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Letter from Gertrude Bell to her father, Sir Hugh Bell

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Reference code
Bell, Sir Thomas Hugh Lowthian
Bell, Gertrude Margaret Lowthian
Person(s) mentioned
Naji, Haji
Hashimi, Yasin al-
Askari, Ja'far al-
Suwaydi, Naji al-
Cox, Percy
Cooke, R.S.
Cornwallis, Ken
Hussein, Feisal bin al-
Eskell, Sassoon
Sa'id, Nuri al-
Cox, Louisa Belle
Creation Date
Extent and medium
1 letter, paper

33.315241, 44.3660671

Baghdad Thursday May 18. Darling. A fortnight since we had that heavenly afternoon at Ba'albek [Baalbek] and a week since we motored to 'Amman with Humphrey - can you believe it! It seems like a most enchanting dream. And hasn't it left a delightful memory. I keep thinking of all those nice places with you in them, remembering how you looked and what interesting things you said in your Belloved voice. Indeed I do miss you very much and any time in the world I would like to have that whole fortnight over again just as it was. But Inshallah we'll have another quite as nice - and longer.
The only thing I didn't like was hearing your voice for the last time on the telephone on Friday evening - it made me feel dreadfully homesick. However next morning I was more cheerful, what with setting off and everything. There was, perhaps you noticed, a great deal of wind but it was mostly behind us and sped us along - once we were off. For first of all the GAs needed some tinkering - Col. MacNeece and I put in the time strolling about and talking - and then we all packed in and sent off the wireless machine and behold it didn't wireless. So we all packed out again while it changed its apparatus and at last about 11 we were really off. We did the journey in 6 hours coming down at Ramadi [Ramadi, Ar] for a quarter of an hour to refill. It wasn't really quite as comfortable as the Vicar's Vimi [i.e. Vickers Vimy], though so much quicker, because you are much less sheltered in a GA and the wind being slightly in the north was very battering on the left side. Guided, however, by the gesticulations of my charming pilot, Mr Brunton, I succeeded in following the track (the motor track across the desert) and keeping count of the landing grounds, so that I knew exactly where we were all the time. We flew very high, 6000-7000 ft, and very fast, 100 to 110 miles an hour. Just before we reached Ramadi it rained a little and when we got in we found it quite cool. The whole journey was most agreeable and I fear I've become the confirmed aviator. By the way I got your telegram from Cairo but I didn't understand it all, not having a code. "As mascot" gave me the gist of it. I asked if they could wireless to you at Shepheard's - I wonder if you found a message when you arrived? Anyhow you heard of my arrival next day.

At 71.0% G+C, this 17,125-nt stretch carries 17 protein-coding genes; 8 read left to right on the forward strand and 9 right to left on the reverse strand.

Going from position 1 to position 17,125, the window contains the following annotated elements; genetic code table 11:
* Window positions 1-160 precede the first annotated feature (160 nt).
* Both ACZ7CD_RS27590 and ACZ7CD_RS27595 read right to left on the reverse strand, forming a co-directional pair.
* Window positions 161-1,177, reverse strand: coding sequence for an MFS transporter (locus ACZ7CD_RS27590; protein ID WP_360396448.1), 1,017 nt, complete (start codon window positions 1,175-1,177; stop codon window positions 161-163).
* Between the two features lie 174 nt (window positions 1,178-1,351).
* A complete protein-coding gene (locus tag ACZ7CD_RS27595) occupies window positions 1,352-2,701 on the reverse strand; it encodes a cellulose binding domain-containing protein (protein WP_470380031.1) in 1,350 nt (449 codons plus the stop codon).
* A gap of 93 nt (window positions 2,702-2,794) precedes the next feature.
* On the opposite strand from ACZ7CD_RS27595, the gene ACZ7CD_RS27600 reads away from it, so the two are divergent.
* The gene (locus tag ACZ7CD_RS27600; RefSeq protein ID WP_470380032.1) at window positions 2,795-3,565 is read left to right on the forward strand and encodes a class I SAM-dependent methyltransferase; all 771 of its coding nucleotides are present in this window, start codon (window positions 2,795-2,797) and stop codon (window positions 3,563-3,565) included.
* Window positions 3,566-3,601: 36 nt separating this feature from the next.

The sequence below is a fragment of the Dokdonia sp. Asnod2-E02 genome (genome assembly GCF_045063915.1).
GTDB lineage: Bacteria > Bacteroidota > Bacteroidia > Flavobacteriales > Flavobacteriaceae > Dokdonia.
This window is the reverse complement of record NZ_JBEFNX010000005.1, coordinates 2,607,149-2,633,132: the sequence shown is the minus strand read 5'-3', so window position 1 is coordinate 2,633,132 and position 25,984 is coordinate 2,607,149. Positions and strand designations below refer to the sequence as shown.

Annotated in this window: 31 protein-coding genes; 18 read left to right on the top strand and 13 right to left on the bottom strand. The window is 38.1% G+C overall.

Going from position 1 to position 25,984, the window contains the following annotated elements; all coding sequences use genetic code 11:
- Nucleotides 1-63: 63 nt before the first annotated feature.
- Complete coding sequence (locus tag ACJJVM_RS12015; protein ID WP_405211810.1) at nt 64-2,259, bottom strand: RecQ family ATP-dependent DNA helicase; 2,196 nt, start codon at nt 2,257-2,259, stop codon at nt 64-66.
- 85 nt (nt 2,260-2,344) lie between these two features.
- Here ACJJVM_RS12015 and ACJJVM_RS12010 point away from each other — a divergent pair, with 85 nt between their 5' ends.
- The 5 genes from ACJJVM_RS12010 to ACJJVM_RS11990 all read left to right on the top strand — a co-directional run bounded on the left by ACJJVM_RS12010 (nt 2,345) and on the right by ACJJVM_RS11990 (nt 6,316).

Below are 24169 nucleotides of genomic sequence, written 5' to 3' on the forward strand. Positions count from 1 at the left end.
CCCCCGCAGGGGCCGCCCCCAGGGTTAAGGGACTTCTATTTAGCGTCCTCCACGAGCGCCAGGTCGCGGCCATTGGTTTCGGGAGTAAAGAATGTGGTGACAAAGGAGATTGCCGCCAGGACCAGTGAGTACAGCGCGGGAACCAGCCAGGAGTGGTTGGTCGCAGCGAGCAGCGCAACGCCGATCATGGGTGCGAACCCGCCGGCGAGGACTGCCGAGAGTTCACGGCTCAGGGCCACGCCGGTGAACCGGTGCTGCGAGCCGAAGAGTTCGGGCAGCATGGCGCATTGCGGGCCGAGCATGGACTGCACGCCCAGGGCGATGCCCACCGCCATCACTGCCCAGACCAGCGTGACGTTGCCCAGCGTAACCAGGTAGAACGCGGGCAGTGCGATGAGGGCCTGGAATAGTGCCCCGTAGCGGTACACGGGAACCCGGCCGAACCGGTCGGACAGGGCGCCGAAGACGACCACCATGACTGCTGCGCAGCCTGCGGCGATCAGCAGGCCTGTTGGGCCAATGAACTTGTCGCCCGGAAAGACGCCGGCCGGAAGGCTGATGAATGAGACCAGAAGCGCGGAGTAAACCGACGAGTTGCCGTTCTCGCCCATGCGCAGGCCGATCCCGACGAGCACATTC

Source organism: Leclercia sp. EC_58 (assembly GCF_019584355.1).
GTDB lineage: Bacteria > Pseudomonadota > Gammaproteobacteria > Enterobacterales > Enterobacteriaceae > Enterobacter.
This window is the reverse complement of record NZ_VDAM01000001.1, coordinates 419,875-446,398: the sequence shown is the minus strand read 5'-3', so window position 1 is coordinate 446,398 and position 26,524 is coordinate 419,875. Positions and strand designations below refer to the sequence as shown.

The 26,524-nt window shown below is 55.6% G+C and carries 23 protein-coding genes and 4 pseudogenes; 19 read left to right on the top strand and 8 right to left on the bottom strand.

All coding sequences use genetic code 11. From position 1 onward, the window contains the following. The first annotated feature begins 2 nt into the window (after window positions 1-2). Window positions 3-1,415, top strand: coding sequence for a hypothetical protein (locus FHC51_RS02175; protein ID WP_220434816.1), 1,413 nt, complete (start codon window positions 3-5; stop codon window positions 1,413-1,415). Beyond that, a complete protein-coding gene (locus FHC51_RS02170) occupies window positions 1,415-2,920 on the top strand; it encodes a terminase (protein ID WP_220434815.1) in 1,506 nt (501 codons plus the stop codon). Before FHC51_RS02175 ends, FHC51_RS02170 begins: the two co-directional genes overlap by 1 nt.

I went straight home and after tea walked round to the Davidsons to hear the news and telephone to Sir Percy - my telephone was out of order. Mr Davidson and I sat on the balcony over the river till dinner and he told me that the ultimatum had come from home: the 'Iraq Govt must accept the positon of our holding a mandate from the League of Nations and interpreting it by a treaty with the 'Iraq, otherwise we would clear out by Xmas. (All this is of course private.) Next morning immediately after breakfast and Capt Clayton came in to tell me the whole position. The treaty was before the Ministers who were jibbing at the responsability [sic] - Ja'far Pasha so much afraid of having to give a decision that he had bustled off to Mosul [Mawsil, Al], but the King quite convinced that there was no alternative but to accept and ready to take the responsibility on his own shoulders. We agreed that he ought to get the backing of his Cabinet so that together they could put an approved treaty before the Congress. In the afternoon came Naji Suwaidi, most reasonable about the whole matter, condemning the agitation against the mandate - which is after all only a mandate in the second degree - and feeling certain that the country would accept it. Then I had Saiyid Husain Afnan - very anxious to hear about his betrothed whom I told him we had both liked particularly - and then Sasun and Ja'far Abu Timman (the latter Minister of Commerce and a pronounced extremist - I was touched at his bustling in to see me) but there were other people there, English, and we didn't talk politics. On Monday I had an interesting morning in the office - a long talk with Sir Percy and lots of people to call - and at 4 I went to tea with the King. I took him your letter with which he was very much pleased, and told him all about 'Abdullah and Palestine and Syria. That led us to ourselves and he talked very delightfully about his feeling that as long as he had our confidence nothing mattered. I said that I had come back with the conviction that we were the only Arab province which was set in the right path and that if we failed here, which I {thought} hoped was unthinkable, it would be the end of Arab {hopes} aspirations. He was most affectionate and charming and oh dear I'm glad that it's he and not 'Abdullah! There may be difficulties in dealing with a creature so sensitive and highly strung but his fine and vital qualities and his wonderful breadth of outlook make up for everything. By the way, I oughtn't to have said tea. Being Ramadhan there wasn't any tea but he King pressed me so eagerly to smoke that I thought there must be a reason - there was; he wanted to smoke too! So we broke the fast in an unsubstantial manner.